Publishing in the journal Mammalia, researchers found that tracks of Asian elephants were brimming with frog egg masses and tadpoles. The tracks can persist for a year or more and provide temporary habitat and—until now—underappreciated sanctuaries for laying eggs during the dry season when alternate sites are unavailable. Importantly, the tracks aren’t big enough to host fish, which prey on frog eggs and tadpoles.
The scientists involved in the study visited Myanmar’s Htamanthi Wildlife Sanctuary in the dry-season month of March in 2016 and again in 2017 to learn more about the Asian elephant’s impact on the landscape. This sanctuary features a seasonally flooded wetland surrounded by an evergreen forest. The sanctuary gets really wet during the rainy season from June to September (great for frogs), but it’s dry from March to June.
The researchers documented hundreds of elephant tracks during their two visits, many of which appeared to be older than 60 days. Most of the tracks had no water, but some did—the result of groundwater seepage. Of those tracks, 20 were found to contain batches of frog eggs or tadpoles (no adult frogs were found in any of the footprints). In one case, a single trackway contained seven, water-filled prints, suggesting the important contribution of a single elephant.
Sadly, Asian elephants are considered endangered by the International Union for Conservation of Nature (IUCN) due to habitat loss, poaching and retribution for crop raiding and elephant/human conflict.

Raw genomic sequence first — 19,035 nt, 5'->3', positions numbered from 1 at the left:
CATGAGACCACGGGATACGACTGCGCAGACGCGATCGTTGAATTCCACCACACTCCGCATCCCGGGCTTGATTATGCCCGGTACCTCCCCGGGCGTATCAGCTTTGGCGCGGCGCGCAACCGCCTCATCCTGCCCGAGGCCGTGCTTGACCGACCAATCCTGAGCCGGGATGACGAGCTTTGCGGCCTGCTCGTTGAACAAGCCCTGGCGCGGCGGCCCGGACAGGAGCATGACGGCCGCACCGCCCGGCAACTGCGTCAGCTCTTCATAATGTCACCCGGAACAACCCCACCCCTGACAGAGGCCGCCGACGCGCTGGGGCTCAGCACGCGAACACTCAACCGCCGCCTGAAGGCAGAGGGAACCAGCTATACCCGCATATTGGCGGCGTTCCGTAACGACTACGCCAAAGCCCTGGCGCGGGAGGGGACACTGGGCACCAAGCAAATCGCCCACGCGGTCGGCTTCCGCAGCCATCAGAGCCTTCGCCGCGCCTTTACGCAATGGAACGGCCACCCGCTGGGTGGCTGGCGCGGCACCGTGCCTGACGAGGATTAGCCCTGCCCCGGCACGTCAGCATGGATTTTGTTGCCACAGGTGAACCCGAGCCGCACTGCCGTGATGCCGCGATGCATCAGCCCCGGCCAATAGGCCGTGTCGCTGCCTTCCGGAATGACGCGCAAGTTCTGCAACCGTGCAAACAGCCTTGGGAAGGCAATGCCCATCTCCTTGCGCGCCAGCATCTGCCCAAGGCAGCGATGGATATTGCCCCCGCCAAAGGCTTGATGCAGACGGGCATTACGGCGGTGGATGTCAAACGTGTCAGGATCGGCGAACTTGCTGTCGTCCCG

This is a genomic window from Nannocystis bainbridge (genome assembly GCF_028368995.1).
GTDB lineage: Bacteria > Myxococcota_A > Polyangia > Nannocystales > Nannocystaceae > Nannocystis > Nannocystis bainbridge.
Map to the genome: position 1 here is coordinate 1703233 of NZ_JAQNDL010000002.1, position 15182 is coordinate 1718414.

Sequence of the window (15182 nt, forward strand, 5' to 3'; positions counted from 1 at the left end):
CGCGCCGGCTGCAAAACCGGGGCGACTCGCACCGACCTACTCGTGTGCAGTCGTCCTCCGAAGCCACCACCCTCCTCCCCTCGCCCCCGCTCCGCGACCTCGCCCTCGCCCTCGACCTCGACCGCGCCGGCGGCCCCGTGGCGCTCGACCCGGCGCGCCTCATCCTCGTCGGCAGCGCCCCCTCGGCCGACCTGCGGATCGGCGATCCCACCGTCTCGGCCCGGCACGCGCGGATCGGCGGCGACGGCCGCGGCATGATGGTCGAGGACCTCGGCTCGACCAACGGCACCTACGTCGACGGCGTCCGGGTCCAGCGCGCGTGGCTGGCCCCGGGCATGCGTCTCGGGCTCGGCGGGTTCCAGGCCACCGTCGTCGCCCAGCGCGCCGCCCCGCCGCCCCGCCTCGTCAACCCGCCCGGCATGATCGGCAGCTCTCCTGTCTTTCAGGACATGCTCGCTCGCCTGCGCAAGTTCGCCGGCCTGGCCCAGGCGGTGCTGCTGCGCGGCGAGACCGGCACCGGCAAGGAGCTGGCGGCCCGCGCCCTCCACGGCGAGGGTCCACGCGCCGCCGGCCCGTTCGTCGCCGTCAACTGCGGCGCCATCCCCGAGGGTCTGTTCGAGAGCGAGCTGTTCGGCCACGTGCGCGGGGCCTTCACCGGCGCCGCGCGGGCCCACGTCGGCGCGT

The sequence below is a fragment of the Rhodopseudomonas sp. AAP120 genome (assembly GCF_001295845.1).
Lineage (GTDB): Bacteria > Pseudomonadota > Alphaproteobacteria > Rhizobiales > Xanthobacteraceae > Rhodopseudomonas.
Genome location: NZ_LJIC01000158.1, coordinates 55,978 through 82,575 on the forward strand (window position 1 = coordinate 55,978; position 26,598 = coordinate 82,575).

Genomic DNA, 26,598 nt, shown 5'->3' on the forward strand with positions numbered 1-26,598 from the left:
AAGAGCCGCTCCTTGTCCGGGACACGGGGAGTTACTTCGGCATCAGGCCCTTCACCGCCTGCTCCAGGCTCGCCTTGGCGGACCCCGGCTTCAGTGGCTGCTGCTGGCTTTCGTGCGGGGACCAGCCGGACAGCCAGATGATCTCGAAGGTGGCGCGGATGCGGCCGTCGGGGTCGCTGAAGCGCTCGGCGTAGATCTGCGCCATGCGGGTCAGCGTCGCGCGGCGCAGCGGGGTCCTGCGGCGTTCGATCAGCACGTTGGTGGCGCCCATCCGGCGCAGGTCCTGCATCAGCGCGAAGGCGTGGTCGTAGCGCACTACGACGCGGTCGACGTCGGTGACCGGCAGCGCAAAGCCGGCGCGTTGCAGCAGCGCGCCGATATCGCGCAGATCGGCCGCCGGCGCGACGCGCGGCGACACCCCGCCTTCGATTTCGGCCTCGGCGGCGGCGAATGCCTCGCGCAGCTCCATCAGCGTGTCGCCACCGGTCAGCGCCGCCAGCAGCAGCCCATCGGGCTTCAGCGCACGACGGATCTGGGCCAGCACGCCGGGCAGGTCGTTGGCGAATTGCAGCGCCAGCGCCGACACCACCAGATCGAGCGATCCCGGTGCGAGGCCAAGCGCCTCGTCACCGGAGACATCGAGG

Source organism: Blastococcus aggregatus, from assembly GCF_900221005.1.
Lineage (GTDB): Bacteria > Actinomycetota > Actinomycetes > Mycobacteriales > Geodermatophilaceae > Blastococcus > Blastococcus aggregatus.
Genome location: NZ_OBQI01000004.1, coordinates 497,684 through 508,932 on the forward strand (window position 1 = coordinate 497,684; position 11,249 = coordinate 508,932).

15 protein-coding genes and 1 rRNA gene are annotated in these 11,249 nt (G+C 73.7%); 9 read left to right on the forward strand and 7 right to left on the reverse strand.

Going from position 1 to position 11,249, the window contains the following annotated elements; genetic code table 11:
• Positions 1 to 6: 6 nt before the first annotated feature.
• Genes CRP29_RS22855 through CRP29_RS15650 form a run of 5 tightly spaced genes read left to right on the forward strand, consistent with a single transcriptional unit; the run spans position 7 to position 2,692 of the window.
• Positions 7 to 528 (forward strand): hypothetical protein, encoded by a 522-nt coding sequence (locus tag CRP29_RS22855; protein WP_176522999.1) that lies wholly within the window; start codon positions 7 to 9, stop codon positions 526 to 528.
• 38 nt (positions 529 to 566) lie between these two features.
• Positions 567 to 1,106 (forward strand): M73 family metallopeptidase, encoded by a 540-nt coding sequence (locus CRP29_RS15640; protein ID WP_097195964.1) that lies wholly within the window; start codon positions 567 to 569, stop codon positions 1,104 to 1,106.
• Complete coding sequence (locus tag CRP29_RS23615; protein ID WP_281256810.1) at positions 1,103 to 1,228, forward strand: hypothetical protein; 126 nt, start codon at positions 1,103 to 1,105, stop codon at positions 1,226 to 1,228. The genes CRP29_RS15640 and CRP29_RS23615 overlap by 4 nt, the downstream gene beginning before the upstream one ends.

Moose tracks equal more nutrients
It’s a bit mind-boggling to think of creatures so big that their very footprints can support life. And, the phenomenon isn’t restricted to Africa: in the wake of moose, foraging for aquatic plants, great mounds of mud—and nutrients—are kicked by their great feet into the waters of the northern hemisphere.
In a study published in Oikos, a monthly, peer-reviewed scientific journal covering research in the field of ecology, researchers quantified those mounds. Where moose fed, water concentrations of phosphorus were 42 times higher than in undisturbed waters. Nitrogen levels nearly tripled.
As stated in the study, in some bodies of water, moose foraging most likely accounts for a large portion of those nutrients, which are foundational to food webs and ripple outwards into many other species. Exactly how much life all that phosphorus and nitrogen produces remains to be studied, but the researchers raise the possibility of “lake-level ecological consequences.”
Unfortunately, as with the elephants, moose populations are also declining, though not as precipitously.
Unabridged ecosystems epitomize the wild
These three studies show us that megaherbivores shape their habitats in ways we are just beginning to fully appreciate and understand. When you save the elephants, you just might be saving the frogs—a connection between species that’s not immediately obvious. Such scientific endeavors underscore life’s interdependence.
And that’s the beauty of intact ecosystems, with their full complement of wild things.
Here’s to finding your true places and natural habitats,